Celebrity Chef Peter Kuruvita on the Real Food of Mexico

Having gotten to know the country and its food so well, he gives us his tips on how we can experience this authentic cuisine too.
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TV presenter and world renowned chef Peter Kuruvita gives us tips on how to experience the authentic food of real Mexico.


In his TV series Mexican Fiesta, Australian celebrity chef Peter Kuruvita traveled through the small towns and remote regions of Mexico to seek out its authentic cuisine. From the Copper Canyon of Chihuahua to the sublime coastline of the Baja Peninsula he endeavored to meet the local food heroes and find out more about the land's rich culinary heritage.

"Spices that came from across the world made the food what it is now," he enthuses, "Mexico is the home of so many foods; Italians think tomatoes are theirs and the Indians and Sri Lankans think that chiles are theirs, but they both come from Mexico. The Aztecs had what they called The Three Sisters of cooking - beans, squash and corn - and this is a nation of traditionalists. The food seems very simple but when you get into it, you realize how much variety there is and that it's much healthier than the Mexican food we know."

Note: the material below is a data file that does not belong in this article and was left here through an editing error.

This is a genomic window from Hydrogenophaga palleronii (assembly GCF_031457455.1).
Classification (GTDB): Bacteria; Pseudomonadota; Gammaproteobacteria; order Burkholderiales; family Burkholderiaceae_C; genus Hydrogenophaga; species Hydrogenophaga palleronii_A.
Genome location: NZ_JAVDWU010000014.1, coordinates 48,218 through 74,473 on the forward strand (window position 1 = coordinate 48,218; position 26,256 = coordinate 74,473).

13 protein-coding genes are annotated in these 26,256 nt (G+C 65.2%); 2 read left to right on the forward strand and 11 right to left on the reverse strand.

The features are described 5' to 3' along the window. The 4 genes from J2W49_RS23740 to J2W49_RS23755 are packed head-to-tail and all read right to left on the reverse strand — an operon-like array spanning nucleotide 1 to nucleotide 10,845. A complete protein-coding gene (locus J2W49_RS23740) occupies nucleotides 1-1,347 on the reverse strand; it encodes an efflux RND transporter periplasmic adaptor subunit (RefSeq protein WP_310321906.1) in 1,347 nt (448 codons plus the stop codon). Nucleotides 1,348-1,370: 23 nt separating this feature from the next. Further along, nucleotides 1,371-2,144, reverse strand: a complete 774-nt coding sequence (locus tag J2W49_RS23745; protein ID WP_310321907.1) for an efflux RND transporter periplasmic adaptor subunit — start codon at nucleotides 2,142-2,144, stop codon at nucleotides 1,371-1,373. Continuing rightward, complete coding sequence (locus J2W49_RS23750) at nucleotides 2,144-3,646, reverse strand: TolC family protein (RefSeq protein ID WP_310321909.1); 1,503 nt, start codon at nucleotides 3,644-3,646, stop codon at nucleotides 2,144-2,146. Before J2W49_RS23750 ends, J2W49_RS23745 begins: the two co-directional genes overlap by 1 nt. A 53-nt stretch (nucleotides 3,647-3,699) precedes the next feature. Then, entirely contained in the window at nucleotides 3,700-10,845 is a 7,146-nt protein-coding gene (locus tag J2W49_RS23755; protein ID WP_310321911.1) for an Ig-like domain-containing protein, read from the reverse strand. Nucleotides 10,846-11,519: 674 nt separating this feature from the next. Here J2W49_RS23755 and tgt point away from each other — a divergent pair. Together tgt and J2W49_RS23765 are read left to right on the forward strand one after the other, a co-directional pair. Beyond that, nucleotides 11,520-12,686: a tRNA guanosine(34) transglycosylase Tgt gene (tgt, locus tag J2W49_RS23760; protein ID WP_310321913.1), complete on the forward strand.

Having gotten to know the country and its food so well, he gives us his tips on how we can experience this authentic cuisine too.



"The food is different across every state, but you get amazing prawns all over Mexico. Anywhere you go they breed prawns, so you can be in the desert or a canyon and still eat a prawn cocktail, which in Mexico is very unique. Their prawn cocktail has a special ingredient, which is arí, a gum produced by ants. The local people go to old ant mounds where the gum has turned into something like amber, then they break it off and grind it up with garlic and coriander root, before throwing in tomato and lime juice. The arí gives it a smoothness that you wouldn't normally have."

"In the north, you can find the chiltepin. This tiny and ridiculously hot chile is eaten by wild birds, which then spread the seeds, so the chiles grow wild throughout the Copper Canyon where the indigenous people pick them. You can go anywhere in Mexico and see kilos and kilos of these chiles."

"The passion people have for their regional cuisine is incredible. In the hills you'll get meat dishes, on the coast you'll get seafood, and inland you can get the cactus paddle. There are so many variants in the country's food that it's hard to capture all the differences."

"I'm a seafood guy, so my favorite region for food is the Baja coast. They have an incredible variety of fish tacos, which they are famous for, so they'll have 12 or 15 different types from skate to oysters, prawns and lobster, and they are all absolutely stunning."

"In Mexico City there are some amazing Michelin starred restaurants, with one that's amongst the top 50 restaurants in the world [see our Mexico food guide with chef Enrique Olvera of restaurant Pujol, which was voted number 20 in the world's 50 best restaurants]. They're doing it by being true to their roots, and the food is amazing."